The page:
Let’s say you have a keyword with, say 115 search results (Number of Competitors).

Before using KDPR, I would think the keyword was a sub-niche keyword with a low amount of publishers in the niche.

The missing piece of the puzzle was the search volume. Was there truly a demand for this keyword? It looks like I can write a book to solve people’s problems, but looks can be deceiving.

If you have enough keyword research experience or online marketing in general, you know about sub-niche markets.

You know that although you might have a winning keyword on your hands, you are venturing into unclaimed Kindle territory. This territory  can be rewarding or make you wish you never started that keyword.

Image of US astronaut planting US flag on moon

Sub-niches (unclaimed territory) can be rewarding if you get there first 🙂

Finding Sub-Niches

You can tell if you are in a sub-niche market by the following factors:

  • low amount of competition (between 50 and less than 1,000)
  • the keyword is not the title of the book
  • the keyword, or variations, don't appear in the title or subtitle
  • unimpressive covers in the search results

Another factor can also be a keyword's results page with books that have high Amazon Best Seller Rankings (ABSR) but depends on the keyword.

I have personally published in keywords that had high ABSR books, with the above factors present but published in them anyway because I knew it was an untapped keyword.

You know if a keyword is untapped if there’s a high demand for it. Usually, sub-niches will not shout you down and say “publish under my keyword/niche - there are many people searching for me!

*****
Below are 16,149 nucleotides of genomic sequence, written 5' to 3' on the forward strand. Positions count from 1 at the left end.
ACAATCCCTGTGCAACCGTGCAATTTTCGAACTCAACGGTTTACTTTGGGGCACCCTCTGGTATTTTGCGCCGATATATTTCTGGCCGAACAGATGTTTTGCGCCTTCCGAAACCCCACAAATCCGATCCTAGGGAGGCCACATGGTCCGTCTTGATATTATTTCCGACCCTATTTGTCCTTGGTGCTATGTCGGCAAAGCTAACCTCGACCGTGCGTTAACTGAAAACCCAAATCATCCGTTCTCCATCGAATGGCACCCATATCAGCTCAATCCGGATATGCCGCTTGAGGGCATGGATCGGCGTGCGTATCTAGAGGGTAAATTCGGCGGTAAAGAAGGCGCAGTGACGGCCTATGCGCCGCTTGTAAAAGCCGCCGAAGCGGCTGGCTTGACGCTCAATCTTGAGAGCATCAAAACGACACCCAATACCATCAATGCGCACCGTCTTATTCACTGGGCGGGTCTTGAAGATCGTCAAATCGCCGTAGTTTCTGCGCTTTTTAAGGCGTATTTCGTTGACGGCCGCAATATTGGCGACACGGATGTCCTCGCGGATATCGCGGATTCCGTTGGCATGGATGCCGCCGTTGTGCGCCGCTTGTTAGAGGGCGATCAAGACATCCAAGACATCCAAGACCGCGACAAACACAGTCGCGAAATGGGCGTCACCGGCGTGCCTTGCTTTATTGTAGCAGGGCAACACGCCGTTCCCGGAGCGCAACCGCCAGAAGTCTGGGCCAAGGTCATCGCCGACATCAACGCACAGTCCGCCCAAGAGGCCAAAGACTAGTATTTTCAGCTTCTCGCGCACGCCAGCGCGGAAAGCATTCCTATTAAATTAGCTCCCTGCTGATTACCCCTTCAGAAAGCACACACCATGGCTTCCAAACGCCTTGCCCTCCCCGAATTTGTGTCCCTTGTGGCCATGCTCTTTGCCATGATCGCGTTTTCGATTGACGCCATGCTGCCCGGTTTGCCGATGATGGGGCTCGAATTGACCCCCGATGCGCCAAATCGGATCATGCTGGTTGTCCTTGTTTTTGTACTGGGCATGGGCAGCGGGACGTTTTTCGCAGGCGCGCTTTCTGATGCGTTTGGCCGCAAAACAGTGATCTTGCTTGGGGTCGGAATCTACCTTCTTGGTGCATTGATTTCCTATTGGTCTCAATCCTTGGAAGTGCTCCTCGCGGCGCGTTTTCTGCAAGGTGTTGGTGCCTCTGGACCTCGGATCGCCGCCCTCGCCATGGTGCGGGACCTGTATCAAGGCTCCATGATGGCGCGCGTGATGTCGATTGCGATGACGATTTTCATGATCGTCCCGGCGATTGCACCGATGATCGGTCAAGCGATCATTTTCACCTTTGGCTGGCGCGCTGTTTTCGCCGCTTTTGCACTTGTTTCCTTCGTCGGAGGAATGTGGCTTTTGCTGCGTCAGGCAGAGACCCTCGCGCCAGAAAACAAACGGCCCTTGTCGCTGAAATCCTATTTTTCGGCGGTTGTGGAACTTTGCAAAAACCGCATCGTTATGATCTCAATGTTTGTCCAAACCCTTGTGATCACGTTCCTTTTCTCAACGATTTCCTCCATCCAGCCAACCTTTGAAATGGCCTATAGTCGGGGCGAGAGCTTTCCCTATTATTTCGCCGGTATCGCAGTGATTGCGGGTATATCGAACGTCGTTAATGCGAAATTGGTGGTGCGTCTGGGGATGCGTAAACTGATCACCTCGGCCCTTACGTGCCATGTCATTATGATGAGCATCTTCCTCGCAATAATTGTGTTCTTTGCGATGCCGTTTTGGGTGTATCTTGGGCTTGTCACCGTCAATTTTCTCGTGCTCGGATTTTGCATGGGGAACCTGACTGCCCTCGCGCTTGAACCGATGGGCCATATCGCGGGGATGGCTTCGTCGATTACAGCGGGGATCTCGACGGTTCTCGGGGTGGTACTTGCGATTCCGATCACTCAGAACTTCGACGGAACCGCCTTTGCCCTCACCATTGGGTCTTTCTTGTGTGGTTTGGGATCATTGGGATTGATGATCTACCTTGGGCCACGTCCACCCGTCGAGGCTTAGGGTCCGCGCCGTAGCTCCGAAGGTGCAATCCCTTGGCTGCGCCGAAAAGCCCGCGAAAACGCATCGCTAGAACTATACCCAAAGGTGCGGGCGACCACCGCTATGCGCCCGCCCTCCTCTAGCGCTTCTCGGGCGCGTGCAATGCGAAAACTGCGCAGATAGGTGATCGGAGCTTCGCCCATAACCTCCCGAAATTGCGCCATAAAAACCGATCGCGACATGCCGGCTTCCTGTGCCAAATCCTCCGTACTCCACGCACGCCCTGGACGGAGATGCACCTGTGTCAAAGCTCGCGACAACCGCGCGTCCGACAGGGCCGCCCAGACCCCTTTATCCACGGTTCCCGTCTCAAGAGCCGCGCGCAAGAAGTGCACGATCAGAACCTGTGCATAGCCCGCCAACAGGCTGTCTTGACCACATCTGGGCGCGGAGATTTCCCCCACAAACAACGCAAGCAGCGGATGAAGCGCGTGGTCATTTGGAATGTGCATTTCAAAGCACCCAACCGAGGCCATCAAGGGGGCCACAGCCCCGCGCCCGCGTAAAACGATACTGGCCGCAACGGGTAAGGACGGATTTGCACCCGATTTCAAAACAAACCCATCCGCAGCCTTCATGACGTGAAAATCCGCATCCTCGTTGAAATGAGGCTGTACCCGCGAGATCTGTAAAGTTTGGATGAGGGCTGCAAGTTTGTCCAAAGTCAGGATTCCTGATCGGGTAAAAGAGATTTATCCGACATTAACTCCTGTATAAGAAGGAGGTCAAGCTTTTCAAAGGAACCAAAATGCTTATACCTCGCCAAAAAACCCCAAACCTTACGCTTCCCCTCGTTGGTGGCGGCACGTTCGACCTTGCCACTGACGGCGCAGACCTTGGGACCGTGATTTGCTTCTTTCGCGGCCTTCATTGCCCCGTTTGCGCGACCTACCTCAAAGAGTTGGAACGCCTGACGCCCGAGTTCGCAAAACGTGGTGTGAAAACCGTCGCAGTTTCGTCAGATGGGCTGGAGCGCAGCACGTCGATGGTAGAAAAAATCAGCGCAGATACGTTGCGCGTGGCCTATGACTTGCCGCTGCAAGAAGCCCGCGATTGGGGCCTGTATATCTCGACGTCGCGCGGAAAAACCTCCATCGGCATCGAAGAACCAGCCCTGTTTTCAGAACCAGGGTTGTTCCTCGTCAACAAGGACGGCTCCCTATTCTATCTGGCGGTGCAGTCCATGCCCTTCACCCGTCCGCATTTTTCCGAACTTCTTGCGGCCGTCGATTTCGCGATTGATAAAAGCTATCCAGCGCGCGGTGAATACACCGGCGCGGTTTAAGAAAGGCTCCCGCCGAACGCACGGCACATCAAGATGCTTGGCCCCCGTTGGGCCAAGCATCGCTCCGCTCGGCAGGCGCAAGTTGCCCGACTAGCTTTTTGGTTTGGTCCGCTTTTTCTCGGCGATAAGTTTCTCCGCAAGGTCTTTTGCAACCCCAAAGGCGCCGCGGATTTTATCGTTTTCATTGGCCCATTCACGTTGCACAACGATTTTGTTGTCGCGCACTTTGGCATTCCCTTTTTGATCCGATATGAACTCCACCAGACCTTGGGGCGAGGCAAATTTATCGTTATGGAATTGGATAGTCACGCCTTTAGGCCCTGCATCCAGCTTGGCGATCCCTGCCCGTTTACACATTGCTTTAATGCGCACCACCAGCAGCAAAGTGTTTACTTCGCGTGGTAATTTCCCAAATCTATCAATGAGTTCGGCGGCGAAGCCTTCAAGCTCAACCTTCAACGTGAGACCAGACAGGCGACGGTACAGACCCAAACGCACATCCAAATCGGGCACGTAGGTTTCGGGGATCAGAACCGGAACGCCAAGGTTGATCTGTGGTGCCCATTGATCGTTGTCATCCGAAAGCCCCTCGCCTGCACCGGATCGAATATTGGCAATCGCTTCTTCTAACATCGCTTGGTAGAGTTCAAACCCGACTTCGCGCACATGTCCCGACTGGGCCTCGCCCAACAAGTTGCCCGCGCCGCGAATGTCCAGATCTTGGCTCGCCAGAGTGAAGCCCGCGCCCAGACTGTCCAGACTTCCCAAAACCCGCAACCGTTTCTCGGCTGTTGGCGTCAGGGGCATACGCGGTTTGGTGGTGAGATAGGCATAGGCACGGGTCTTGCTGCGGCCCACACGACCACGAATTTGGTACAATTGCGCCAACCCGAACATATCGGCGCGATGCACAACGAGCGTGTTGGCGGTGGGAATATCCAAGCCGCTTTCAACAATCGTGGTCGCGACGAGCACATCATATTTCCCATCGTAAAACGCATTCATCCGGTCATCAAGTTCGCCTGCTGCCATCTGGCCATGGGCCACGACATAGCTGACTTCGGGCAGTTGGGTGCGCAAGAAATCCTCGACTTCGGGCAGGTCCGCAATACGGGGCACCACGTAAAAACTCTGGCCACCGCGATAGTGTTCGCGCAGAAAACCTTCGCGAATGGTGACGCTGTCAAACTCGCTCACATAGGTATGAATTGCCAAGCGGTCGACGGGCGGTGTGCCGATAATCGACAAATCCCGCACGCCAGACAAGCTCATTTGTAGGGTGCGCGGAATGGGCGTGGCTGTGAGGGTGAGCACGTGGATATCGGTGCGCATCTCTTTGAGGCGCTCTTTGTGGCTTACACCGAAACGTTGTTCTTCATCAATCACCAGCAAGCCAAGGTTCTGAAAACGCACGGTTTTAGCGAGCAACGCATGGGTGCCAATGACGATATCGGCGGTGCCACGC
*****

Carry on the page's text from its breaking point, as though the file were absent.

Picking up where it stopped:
Moreover, if it is untapped, there won’t be best sellers in there - yet.

This is truly where KDP Rocket shines. It gives you confidence in self publishing before you spend time writing, or outsourcing, your next book.

Competition Analysis at a Glance

Before KDPR, I would search for keywords in the Kindle Store to check its competition.

Moreover, if I wanted to know how a book was doing in rankings (ABSR) or the Kindle categories of the book, I would have to do some digging and clicking.

I still do this on occasion. I mostly do this because I'm so used to doing things the old fashioned way.

However, I get more used to the power of this tool the more I use it.

The second tab in the software dashboard is the Competition Searches tab. Which by the way, you can have multiple sub-tab (searches) within any of the tabs.

This tab will give you everything you need to know about your competition on the first page of results.

Of course, it gives you some basic data per row: title, subtitle author name. However, it also goes further than that.

Do you want how old a competitor’s book is in days?

No problem there’s a column for that – this is actually better than looking at dates in my opinion.

How about an ABSR column?


# of reviews per book?


Well, you can see the rest in this image here:

Image of competition search results

Now, I don't get me wrong. I still have Amazon fired up on my browser when I’m using KDPR.

However, I only use it when I think I’ve found a winner through both the Idea Searches and the Competition Searches tabs.

KDPR actually has a Sales Page column with links that lead directly to that book’s sales page on Amazon for this very reason – to double check.

What I Didn't Like About KDP Rocket

I like being upfront with you guys, so I’m going to share what I didn’t like about the software.

#1) The list of categories box is mixed with both physical book and Kindle book categories.

Image of List of Competition's categories section of kdp rocket

As a Kindle self publisher, you know that Kindle is the cradle of your book.

When things go well in the Kindle store, it’s usually a good sign that your books will sell well in paperback and audio copies as well. Other platforms may even outperform Kindle royalties.

So it makes sense, to me, that there should be an option to switch between the Kindle Store categories and the regular Books categories within this list.